Três mitos a respeito da Grande Depressão e do New Deal

Mito #1: Herbert Hoover praticava o laissez-faire, e foi sua falta de ação que levou ao colapso econômico.

Na verdade Herbert Hoover era tremendamente intervencionista na economia. Sua intervenção cooperou para o início da depressão e sua continuada intervenção evitou que a economia se recuperasse logo.

Mito #2: o New Deal trouxe fim à Grande Depressão.

Longe de ser uma série de medidas coerentes contra a depressão, o New Deal foi uma tentativa de Frank Delano Roosevelt de demonstrar que estava fazendo alguma coisa. As medidas do New Deal apenas agravaram e prolongaram a crise. Países que adotaram uma postura menos intervencionista se recuperaram da crise mais rápido do que os EUA.

Mito #3: A Segunda Guerra Mundial deu fim à Grande Depressão.

Talvez este seja o pior mito de todos: a produção industrial no contexto da Segunda Guerra gerou empregos, aumentou o PIB, e com isso acabou com a Depressão. Conforme Friedrich Hayek afirmou, “da última vez que chequei, guerras apenas destroem”. Este mito é uma aplicação da falácia da janela quebrada, observada por Frédéric Bastiat. Guerras não produzem riqueza. Na verdade elas a destroem. O exame cuidadoso dos dados históricos demonstra que a economia dos EUA só se recuperou realmente quando a Segunda Guerra Mundial já havia acabado.

Mais alguns mitos, equívocos e objeções comuns ao capitalismo:

1. Capitalismo é racista e sexista

Considerando o capitalismo economia de livre mercado, onde indivíduos são livres para escolher, nada poderia estar mais longe da verdade. O capitalismo assim definido é cego para raça ou gênero. O que importa é a troca de valores. Para ficar em apenas um exemplo, as lideranças políticas do sul dos EUA pressionavam os donos de empresas de ônibus a segregar os passageiros com base na cor da pele. Os próprios empresários de ônibus queriam ganhar dinheiro com transporte de pessoas, independente da cor da pele. Apenas uma observação: recusar serviço com base em cor de pele, gênero, orientação sexual ou qualquer outro motivo é uma prerrogativa do indivíduo dentro do capitalismo. Leve seu dinheiro para uma instituição que o receba. A instituição que recusa serviço está perdendo dinheiro, e neste sentido já recebeu a punição dentro do capitalismo.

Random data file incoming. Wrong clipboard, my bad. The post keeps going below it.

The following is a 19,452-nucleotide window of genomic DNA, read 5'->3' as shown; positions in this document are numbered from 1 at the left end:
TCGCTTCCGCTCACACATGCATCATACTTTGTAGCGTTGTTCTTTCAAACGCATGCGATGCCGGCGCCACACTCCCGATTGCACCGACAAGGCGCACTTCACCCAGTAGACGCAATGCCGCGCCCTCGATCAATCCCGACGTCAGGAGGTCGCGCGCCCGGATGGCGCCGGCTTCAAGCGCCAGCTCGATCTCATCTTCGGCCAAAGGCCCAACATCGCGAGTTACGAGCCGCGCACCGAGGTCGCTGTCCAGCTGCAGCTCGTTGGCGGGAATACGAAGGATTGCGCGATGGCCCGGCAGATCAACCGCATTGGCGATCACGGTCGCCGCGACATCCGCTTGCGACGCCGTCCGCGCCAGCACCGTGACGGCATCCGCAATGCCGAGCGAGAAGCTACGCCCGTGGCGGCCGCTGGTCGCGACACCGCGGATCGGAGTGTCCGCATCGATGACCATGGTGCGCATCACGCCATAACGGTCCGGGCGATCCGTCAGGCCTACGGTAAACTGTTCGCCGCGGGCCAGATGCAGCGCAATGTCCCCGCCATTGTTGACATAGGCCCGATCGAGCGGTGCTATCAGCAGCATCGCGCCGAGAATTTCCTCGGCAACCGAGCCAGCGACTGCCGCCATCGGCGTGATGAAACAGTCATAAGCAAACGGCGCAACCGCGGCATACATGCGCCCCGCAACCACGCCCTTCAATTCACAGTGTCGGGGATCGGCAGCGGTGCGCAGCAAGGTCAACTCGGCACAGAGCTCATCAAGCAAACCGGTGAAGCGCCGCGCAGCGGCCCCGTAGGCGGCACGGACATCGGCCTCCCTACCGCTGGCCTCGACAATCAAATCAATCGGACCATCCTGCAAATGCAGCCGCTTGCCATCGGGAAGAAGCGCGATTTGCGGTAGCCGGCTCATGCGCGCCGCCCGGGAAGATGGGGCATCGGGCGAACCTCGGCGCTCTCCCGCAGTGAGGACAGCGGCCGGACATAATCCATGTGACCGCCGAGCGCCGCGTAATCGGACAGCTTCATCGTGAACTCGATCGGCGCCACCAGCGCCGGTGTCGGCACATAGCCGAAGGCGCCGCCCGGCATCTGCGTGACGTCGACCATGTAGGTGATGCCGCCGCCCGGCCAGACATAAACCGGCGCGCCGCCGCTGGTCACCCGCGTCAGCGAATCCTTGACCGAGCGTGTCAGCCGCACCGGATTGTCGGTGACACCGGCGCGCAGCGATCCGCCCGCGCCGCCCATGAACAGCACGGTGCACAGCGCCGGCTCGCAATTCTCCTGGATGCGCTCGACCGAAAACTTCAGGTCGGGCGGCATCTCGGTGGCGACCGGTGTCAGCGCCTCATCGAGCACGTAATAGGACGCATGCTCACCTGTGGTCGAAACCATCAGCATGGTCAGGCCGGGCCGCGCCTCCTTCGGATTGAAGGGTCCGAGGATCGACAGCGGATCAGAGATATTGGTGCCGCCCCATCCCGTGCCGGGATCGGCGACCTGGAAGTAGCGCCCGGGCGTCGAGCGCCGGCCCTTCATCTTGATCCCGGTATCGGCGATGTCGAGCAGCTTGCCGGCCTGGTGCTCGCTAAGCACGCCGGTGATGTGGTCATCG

2. Capitalismo tende a bolhas e pânico

Esta é uma observação presente tanto em Marx quanto em Keynes. Conforme observado nos mitos sobre a Grande Depressão e o New Deal, exatamente o oposto é verdade. Conforme a Escola Austríaca em geral e Friedrich Hayek de forma especial observaram, é a intervenção do governo, particularmente no setor bancário e financeiro, que produz bolhas e pânico. A tentativa do governo de estimular a economia através de juros baixos e outros artifícios apenas cria ciclos de crescimento e queda. Milton Friedman e a Escola de Chicago fizeram observações semelhantes. Deixada livre a economia é de certa forma imprevisível, mas através do sistema de preços podemos nos guiar sobre quando e no que é melhor gastar.